On Mar 12 2007

Institutional Immigration Policy Statements

The Immigration Law Firm of Klasko Immigration Law Partners, LLP recommends that institutions consider creating Institutional Immigration Policy Statements.

Such Statements serve several purposes, including: 

§         Making certain that all employees in all offices are aware of a uniform policy and follow a uniform policy.
§         Eliminating the necessity of developing new policies every time an issue is raised.
§         Being able to advise employees of policies when employees ask questions regarding issues such as sponsorship for permanent residence and payment of attorney fees.
§         Forcing officials to reflect on issues that may otherwise not be the subject of review.
§         Making certain that all relevant employees are aware of fines and penalties to which the institution may be exposed for failing to follow relevant laws and regulations.
§         Having a self-serving document to illustrate good faith attempts to comply with all relevant immigration laws.
 
Examples of areas that may be covered by an Institutional Immigration Policy Statement include:
 
§         Listing all laws the violation of which can lead to fines and penalties.
 
§         Institutional policies relating to I-9 compliance, including time of completion of I‑9, policy with respect to employees who do not have all necessary documents at the time of completion of I-9, policy regarding acceptable documents, policy regarding updating of I-9 forms, policy relating to retention of I-9 forms, policy regarding retaining copies of documents, policy regarding where I-9 forms are kept, policy regarding aliens with questionable authorization to be employed, policy regarding I-9s for portable aliens.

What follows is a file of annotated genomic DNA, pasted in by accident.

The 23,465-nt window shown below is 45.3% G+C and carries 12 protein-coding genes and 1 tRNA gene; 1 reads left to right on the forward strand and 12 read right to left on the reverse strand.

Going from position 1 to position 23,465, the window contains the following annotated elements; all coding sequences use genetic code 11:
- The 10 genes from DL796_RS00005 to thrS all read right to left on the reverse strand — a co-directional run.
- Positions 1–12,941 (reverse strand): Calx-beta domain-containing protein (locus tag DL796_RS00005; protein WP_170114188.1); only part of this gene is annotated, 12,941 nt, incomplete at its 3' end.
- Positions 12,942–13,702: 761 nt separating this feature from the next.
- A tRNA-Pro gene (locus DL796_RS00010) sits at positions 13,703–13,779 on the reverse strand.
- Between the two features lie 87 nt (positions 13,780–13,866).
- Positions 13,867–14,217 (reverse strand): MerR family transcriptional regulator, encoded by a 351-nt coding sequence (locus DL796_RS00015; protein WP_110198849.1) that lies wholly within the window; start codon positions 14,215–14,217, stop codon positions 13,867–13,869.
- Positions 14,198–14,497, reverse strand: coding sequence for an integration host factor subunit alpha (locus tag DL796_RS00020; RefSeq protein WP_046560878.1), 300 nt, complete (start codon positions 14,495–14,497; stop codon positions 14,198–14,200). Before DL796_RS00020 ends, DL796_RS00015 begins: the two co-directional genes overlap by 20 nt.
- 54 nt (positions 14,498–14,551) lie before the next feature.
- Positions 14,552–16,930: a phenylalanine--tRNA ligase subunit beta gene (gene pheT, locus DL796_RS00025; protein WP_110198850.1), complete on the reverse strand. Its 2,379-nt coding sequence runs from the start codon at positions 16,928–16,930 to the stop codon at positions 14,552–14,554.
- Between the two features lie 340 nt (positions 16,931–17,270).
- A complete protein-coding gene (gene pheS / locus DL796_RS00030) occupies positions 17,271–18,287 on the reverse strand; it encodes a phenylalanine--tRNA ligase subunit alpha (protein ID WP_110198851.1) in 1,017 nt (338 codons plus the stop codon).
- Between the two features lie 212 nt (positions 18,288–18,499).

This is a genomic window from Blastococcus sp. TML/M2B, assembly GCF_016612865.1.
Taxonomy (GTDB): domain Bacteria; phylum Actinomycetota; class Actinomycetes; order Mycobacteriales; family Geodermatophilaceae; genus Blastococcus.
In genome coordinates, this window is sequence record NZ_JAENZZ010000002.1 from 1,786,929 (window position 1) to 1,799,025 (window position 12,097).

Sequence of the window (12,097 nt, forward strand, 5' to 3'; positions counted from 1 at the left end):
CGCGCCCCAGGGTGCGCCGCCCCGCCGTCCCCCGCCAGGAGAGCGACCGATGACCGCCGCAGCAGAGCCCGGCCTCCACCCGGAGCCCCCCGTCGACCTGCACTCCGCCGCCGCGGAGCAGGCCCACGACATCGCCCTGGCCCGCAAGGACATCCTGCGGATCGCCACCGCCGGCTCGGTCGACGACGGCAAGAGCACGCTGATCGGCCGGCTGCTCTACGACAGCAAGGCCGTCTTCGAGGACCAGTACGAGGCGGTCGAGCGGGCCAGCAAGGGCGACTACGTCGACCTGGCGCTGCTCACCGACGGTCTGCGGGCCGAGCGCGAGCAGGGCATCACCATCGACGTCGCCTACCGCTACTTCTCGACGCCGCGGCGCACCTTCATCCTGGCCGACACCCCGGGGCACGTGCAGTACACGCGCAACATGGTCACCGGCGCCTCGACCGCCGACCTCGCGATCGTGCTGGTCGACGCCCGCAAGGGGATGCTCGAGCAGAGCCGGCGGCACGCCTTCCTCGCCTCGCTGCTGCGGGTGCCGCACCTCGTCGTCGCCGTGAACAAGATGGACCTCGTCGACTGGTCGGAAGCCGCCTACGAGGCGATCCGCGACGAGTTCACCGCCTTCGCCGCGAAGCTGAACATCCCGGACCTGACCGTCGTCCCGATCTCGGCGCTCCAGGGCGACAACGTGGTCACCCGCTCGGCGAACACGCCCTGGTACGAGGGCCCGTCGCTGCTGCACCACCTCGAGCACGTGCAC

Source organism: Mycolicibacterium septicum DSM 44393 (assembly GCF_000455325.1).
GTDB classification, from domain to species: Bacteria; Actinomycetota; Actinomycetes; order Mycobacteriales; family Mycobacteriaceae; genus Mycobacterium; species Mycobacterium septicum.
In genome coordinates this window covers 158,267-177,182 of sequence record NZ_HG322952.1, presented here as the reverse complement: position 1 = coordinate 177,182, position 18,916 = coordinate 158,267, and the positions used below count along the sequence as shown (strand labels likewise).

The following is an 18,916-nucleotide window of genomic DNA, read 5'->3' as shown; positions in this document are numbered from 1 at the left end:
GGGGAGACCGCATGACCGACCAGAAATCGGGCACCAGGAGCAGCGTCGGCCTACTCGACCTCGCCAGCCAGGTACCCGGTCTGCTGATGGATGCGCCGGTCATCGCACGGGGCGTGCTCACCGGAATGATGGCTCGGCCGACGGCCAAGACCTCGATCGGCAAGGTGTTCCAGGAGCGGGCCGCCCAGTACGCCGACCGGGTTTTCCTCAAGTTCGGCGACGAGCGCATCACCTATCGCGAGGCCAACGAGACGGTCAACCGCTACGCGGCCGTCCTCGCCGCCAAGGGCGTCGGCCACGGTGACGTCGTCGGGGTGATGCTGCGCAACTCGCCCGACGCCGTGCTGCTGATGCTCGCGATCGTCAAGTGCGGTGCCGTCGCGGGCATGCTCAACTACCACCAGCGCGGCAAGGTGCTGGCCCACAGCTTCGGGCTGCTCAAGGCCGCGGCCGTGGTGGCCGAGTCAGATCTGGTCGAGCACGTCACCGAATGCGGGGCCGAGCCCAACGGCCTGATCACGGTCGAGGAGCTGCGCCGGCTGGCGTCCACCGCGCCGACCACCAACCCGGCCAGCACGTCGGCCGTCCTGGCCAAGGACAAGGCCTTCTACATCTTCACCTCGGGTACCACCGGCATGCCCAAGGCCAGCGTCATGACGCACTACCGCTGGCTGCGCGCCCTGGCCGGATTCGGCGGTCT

§         Policy regarding national origin and citizenship discrimination, including questions that may and may not be asked on employment applications or at interviews and policy regarding action to be taken if the company has suspicion or reason to believe that an employee may not have employment authorization.
 
§         Policies regarding employment of foreign nationals in H-1B status, including premium processing, wage requirements, public examination file documentation, documentation of “actual wage”, strikes or work stoppages, posting notices, termination of H-1B employees, early departure penalties, payment of return costs of transportation, portability employment commencement date, leaves of absences, changes in hours of pay, retention of public examination file, payment of attorneys fees, payment and non-reimbursement of DHS worker training fee, short-term placements and transfers of H-1B employees, promotions of H-1B employees, payment of benefits to H-1B employees, and maintenance of required documentation in the event of a DOL investigation.
 
§         Policies regarding sponsorship of foreign nationals, including when and under what terms and conditions the institution will sponsor H-1B employees, when and under what terms and conditions the institution will sponsor applicants for permanent resident status, payment of necessary attorneys fees and costs relating to sponsorship, employees of the institution who are authorized to make these decisions and to sign the appropriate forms, and policy regarding requiring employees who leave the institution’s employ before a specified date to reimburse costs and expenses involved with the sponsorship process.
 
§         Policies regarding indemnification by employees of fines or penalties levied upon the institution.